AA: Hmm. That’s a good question. For Jews, there is a sense that you are constantly returning to the past, not because you are afraid of the present or because you don’t trust the future — it’s more that the past is always with us. We rehearse the past time and again, and pass the memories on to others, so that not only the beauty of the past is remembered, but also the scars that came with it. It’s not just that we evoke the past, but also that we evoke reevocations of the past — what I call “rememoration.” And you might say that this is a Jewish trait. Or, let’s say, Jews have been the most vocal practitioners of this specific trait.
RJ: In the second section of the book, Elio begins a relationship with an older man, Michel, who shares with him a handwritten piece of music — a cadenza — given to his father by a Jewish pianist during the German occupation of France. Both this discovery and the cadenza itself involve revisiting different points in the past. This ties into the idea of “rememoration,” too, right?
AA: Yes, because the cadenza wasn’t inspired by just one composer or piece of music; it contains many pieces jumbled together, and each one wants to have its say: the Beethoven, the Mozart, the Kol Nidre, and so on, each in a way evoking and rememorating the other. They are each asking to be given their place.
But I think this kind of automatic return to the past is something I do all the time — both in my life, which I don’t like to talk about much, but also, especially, in my writing, where time is a very important factor, because it tells us how close we are to that moment when we’ll have no more time. That’s what the obsession with time is all about. It’s not about youth and adolescence; it’s about how close we are to death.
That’s what the obsession with time is all about. It’s not about youth and adolescence; it’s about how close we are to death.
RJ: I noticed how you use, and don’t use, names in Call Me By Your Name and Find Me. They seem to be revealed — or not — in very intentional ways. Like we never know what Samuel’s childhood nickname is even though he reveals it to Miranda.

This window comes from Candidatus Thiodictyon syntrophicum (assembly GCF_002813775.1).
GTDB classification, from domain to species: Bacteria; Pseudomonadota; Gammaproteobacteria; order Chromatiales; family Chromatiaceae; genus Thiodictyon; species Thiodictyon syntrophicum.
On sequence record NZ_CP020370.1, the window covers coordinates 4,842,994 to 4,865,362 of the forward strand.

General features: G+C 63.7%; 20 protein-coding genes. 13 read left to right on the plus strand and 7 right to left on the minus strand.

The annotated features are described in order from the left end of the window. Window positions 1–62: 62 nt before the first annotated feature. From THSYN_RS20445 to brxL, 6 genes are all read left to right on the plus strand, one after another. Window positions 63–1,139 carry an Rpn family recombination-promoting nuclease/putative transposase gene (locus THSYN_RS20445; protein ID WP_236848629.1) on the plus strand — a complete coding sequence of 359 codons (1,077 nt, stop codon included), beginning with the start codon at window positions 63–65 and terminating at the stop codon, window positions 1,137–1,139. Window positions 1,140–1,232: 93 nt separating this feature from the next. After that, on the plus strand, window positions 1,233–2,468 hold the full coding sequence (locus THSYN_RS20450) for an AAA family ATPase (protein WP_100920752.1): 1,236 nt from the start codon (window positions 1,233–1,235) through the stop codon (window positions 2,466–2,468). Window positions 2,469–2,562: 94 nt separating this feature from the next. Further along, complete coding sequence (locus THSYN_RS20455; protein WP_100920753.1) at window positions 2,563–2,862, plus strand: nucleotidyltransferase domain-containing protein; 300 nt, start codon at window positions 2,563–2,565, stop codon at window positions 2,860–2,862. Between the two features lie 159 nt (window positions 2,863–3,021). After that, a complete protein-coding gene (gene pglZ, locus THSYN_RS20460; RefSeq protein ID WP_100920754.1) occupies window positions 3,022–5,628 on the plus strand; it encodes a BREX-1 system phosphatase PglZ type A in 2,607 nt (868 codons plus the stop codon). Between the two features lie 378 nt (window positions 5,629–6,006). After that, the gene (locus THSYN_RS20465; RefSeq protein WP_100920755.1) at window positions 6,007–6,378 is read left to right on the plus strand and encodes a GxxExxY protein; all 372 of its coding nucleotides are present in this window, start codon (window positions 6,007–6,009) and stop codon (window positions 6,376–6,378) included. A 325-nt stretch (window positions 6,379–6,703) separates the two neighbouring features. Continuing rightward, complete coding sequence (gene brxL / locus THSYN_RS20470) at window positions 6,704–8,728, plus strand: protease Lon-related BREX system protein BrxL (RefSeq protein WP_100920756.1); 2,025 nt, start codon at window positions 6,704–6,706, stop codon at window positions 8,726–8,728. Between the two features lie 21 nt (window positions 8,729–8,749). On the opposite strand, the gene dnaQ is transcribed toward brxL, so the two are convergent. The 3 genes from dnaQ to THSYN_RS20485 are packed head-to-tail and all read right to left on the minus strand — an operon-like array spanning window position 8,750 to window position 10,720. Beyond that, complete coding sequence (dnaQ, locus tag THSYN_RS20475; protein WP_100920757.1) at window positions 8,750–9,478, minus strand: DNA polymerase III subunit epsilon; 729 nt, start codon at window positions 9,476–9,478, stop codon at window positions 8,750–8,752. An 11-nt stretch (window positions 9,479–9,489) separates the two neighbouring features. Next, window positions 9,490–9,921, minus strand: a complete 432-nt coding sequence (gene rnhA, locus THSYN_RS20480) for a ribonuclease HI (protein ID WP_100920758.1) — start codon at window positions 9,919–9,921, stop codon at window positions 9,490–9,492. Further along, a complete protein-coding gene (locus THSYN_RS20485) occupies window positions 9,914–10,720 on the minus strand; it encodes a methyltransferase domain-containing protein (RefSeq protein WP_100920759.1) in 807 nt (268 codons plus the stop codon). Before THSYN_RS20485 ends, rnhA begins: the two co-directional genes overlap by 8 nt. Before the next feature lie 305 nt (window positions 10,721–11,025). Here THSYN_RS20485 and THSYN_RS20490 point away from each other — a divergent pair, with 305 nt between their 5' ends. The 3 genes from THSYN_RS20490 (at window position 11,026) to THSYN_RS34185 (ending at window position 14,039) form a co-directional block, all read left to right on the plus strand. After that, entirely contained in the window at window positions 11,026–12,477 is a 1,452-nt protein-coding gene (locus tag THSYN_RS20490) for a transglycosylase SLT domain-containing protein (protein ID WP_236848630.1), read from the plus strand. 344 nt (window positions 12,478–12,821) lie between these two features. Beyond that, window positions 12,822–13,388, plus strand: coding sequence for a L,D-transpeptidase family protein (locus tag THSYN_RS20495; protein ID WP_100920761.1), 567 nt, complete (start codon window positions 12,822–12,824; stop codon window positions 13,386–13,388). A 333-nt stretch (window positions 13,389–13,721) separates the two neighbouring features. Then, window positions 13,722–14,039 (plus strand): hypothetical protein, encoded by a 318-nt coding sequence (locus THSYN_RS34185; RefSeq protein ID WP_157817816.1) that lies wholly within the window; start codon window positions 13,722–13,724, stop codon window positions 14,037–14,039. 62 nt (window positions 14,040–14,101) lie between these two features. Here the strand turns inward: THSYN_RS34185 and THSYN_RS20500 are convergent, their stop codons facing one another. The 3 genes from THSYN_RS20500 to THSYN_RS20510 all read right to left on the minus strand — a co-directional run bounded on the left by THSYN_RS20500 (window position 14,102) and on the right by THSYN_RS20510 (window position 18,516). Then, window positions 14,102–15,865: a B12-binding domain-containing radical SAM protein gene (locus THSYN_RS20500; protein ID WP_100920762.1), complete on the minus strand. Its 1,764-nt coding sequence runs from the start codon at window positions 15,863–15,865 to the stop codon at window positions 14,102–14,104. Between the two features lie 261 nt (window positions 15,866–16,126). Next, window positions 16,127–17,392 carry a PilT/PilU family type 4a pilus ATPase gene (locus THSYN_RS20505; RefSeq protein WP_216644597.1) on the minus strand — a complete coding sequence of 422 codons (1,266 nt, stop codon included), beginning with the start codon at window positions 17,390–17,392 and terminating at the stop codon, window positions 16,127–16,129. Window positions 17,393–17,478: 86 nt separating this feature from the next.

AA: No; you never know. He doesn’t tell you.
RJ: At one point in Find Me, Elio says, “I told him my name,” but you don’t actually tell his name to the reader right away. Is there a specific power or intimacy in using someone’s name in a relationship?
AA: I have a particular hesitancy about giving out a character’s name, particularly that of the protagonist. I don’t divulge a name too quickly or openly. It’s a very private thing. It’s part of one’s identity. In Call Me By Your Name, the reader doesn’t find out Elio’s name until quite late in the story. And if you look at Proust, for example, it is only toward the very end of In Search of Lost Time that you find out that the narrator’s name is Marcel. Throughout the whole book, which is probably the most private novel ever written, you don’t even know his name!
You’re giving away a great deal when you give away a name. And when you want somebody to call you by their own name, you’re basically opening all the gates, all the doors, all the windows — everything is open. You are vulnerable.
You have no idea the number of letters I get where people tell me, “We called each other by each other’s names. Wow! It was a very powerful moment.”
RJ: I imagine your novels often make people want to open up to you.
AA: Yes, they do. It’s a pleasure to have that happen because it is exactly what Call Me By Your Name is, in a way, asking people to do: Now that you’ve read me, tell me about you.
Russell Janzen is a New York-based writer and a dancer with the New York City Ballet.